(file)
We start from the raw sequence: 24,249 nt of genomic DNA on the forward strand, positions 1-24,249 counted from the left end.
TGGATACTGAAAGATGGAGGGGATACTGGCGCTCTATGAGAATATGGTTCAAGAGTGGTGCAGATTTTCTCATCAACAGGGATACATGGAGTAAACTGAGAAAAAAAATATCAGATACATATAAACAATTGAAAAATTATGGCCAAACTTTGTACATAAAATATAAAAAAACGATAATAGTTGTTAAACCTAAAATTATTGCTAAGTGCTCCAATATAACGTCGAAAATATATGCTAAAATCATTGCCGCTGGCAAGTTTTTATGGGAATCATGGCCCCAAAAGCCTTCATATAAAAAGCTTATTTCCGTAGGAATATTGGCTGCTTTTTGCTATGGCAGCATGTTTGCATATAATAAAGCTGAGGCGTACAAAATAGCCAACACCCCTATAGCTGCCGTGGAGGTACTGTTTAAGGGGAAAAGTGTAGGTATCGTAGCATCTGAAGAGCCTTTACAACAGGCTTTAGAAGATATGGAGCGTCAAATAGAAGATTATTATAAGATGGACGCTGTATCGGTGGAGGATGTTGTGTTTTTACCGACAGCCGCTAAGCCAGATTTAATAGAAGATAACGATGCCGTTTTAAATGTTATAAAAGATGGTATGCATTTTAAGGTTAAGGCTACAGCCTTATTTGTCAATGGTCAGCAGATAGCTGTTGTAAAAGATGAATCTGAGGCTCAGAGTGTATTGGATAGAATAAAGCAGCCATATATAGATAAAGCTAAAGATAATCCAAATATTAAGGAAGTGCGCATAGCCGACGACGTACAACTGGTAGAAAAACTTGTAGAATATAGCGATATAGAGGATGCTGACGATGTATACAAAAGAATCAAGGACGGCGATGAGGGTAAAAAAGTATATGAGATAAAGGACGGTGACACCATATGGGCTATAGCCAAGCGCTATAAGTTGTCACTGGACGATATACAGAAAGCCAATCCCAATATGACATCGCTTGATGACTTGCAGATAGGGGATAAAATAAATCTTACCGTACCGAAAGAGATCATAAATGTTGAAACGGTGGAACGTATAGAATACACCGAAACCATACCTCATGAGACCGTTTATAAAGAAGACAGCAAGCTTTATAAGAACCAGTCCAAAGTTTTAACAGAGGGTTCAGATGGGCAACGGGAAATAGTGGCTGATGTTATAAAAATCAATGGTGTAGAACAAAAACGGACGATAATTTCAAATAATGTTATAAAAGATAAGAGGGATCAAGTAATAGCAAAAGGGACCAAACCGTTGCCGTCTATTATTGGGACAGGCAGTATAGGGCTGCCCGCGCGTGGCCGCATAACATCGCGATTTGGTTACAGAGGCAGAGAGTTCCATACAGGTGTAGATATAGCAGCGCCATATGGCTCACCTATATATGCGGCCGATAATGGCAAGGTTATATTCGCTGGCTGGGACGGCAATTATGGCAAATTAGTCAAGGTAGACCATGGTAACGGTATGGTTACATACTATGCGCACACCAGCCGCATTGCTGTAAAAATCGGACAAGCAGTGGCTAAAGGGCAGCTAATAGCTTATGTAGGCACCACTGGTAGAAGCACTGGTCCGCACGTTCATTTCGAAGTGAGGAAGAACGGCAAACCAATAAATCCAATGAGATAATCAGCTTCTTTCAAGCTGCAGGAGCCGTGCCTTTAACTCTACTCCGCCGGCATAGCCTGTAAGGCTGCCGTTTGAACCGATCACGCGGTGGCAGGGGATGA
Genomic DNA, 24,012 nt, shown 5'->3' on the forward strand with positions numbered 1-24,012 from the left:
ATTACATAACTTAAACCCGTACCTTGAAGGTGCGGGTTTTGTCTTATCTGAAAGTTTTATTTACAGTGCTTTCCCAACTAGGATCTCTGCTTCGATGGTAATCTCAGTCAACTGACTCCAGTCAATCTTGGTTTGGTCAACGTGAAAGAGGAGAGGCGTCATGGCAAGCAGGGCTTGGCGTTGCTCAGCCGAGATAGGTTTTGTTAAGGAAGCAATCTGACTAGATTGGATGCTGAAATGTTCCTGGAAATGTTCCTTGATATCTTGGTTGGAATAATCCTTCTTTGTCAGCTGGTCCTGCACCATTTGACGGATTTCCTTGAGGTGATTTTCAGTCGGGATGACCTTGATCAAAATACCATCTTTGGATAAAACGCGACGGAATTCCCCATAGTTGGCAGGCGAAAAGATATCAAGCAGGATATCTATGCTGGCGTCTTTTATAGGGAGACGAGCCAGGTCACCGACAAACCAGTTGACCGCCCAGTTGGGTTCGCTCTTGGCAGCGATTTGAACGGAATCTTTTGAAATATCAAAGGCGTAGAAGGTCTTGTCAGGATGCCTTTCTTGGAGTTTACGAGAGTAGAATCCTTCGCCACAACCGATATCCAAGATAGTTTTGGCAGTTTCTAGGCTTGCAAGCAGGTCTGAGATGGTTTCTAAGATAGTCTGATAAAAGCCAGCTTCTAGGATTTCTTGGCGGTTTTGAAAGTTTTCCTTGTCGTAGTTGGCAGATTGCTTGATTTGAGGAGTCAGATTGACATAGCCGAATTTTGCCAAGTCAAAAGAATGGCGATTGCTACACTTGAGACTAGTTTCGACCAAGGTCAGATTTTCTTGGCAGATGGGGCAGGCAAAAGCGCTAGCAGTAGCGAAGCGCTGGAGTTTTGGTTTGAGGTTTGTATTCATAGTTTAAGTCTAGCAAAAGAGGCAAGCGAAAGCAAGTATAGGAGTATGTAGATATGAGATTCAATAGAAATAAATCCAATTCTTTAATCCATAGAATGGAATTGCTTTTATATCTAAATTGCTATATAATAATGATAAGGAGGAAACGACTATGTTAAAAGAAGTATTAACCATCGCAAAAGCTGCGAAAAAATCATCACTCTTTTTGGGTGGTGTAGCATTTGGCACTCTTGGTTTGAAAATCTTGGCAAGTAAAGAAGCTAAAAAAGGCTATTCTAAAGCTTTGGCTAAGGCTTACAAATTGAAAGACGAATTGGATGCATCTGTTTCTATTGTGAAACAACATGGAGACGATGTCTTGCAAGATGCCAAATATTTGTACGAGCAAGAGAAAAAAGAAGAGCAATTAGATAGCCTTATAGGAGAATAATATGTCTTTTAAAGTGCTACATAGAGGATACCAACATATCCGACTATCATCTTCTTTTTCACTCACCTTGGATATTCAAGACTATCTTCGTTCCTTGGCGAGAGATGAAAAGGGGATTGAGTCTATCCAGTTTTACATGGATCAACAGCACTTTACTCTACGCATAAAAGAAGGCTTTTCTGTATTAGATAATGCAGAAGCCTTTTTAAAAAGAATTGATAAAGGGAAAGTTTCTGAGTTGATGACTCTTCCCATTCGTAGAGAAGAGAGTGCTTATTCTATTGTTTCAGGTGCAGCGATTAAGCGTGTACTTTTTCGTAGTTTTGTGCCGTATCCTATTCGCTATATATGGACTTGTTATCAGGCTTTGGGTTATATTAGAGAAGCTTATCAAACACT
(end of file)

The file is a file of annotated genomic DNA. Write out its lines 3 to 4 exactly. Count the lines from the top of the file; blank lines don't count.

Genomic DNA, 24,012 nt, shown 5'->3' on the forward strand with positions numbered 1-24,012 from the left:
ATTACATAACTTAAACCCGTACCTTGAAGGTGCGGGTTTTGTCTTATCTGAAAGTTTTATTTACAGTGCTTTCCCAACTAGGATCTCTGCTTCGATGGTAATCTCAGTCAACTGACTCCAGTCAATCTTGGTTTGGTCAACGTGAAAGAGGAGAGGCGTCATGGCAAGCAGGGCTTGGCGTTGCTCAGCCGAGATAGGTTTTGTTAAGGAAGCAATCTGACTAGATTGGATGCTGAAATGTTCCTGGAAATGTTCCTTGATATCTTGGTTGGAATAATCCTTCTTTGTCAGCTGGTCCTGCACCATTTGACGGATTTCCTTGAGGTGATTTTCAGTCGGGATGACCTTGATCAAAATACCATCTTTGGATAAAACGCGACGGAATTCCCCATAGTTGGCAGGCGAAAAGATATCAAGCAGGATATCTATGCTGGCGTCTTTTATAGGGAGACGAGCCAGGTCACCGACAAACCAGTTGACCGCCCAGTTGGGTTCGCTCTTGGCAGCGATTTGAACGGAATCTTTTGAAATATCAAAGGCGTAGAAGGTCTTGTCAGGATGCCTTTCTTGGAGTTTACGAGAGTAGAATCCTTCGCCACAACCGATATCCAAGATAGTTTTGGCAGTTTCTAGGCTTGCAAGCAGGTCTGAGATGGTTTCTAAGATAGTCTGATAAAAGCCAGCTTCTAGGATTTCTTGGCGGTTTTGAAAGTTTTCCTTGTCGTAGTTGGCAGATTGCTTGATTTGAGGAGTCAGATTGACATAGCCGAATTTTGCCAAGTCAAAAGAATGGCGATTGCTACACTTGAGACTAGTTTCGACCAAGGTCAGATTTTCTTGGCAGATGGGGCAGGCAAAAGCGCTAGCAGTAGCGAAGCGCTGGAGTTTTGGTTTGAGGTTTGTATTCATAGTTTAAGTCTAGCAAAAGAGGCAAGCGAAAGCAAGTATAGGAGTATGTAGATATGAGATTCAATAGAAATAAATCCAATTCTTTAATCCATAGAATGGAATTGCTTTTATATCTAAATTGCTATATAATAATGATAAGGAGGAAACGACTATGTTAAAAGAAGTATTAACCATCGCAAAAGCTGCGAAAAAATCATCACTCTTTTTGGGTGGTGTAGCATTTGGCACTCTTGGTTTGAAAATCTTGGCAAGTAAAGAAGCTAAAAAAGGCTATTCTAAAGCTTTGGCTAAGGCTTACAAATTGAAAGACGAATTGGATGCATCTGTTTCTATTGTGAAACAACATGGAGACGATGTCTTGCAAGATGCCAAATATTTGTACGAGCAAGAGAAAAAAGAAGAGCAATTAGATAGCCTTATAGGAGAATAATATGTCTTTTAAAGTGCTACATAGAGGATACCAACATATCCGACTATCATCTTCTTTTTCACTCACCTTGGATATTCAAGACTATCTTCGTTCCTTGGCGAGAGATGAAAAGGGGATTGAGTCTATCCAGTTTTACATGGATCAACAGCACTTTACTCTACGCATAAAAGAAGGCTTTTCTGTATTAGATAATGCAGAAGCCTTTTTAAAAAGAATTGATAAAGGGAAAGTTTCTGAGTTGATGACTCTTCCCATTCGTAGAGAAGAGAGTGCTTATTCTATTGTTTCAGGTGCAGCGATTAAGCGTGTACTTTTTCGTAGTTTTGTGCCGTATCCTATTCGCTATATATGGACTTGTTATCAGGCTTTGGGTTATATTAGAGAAGCTTATCAAACACT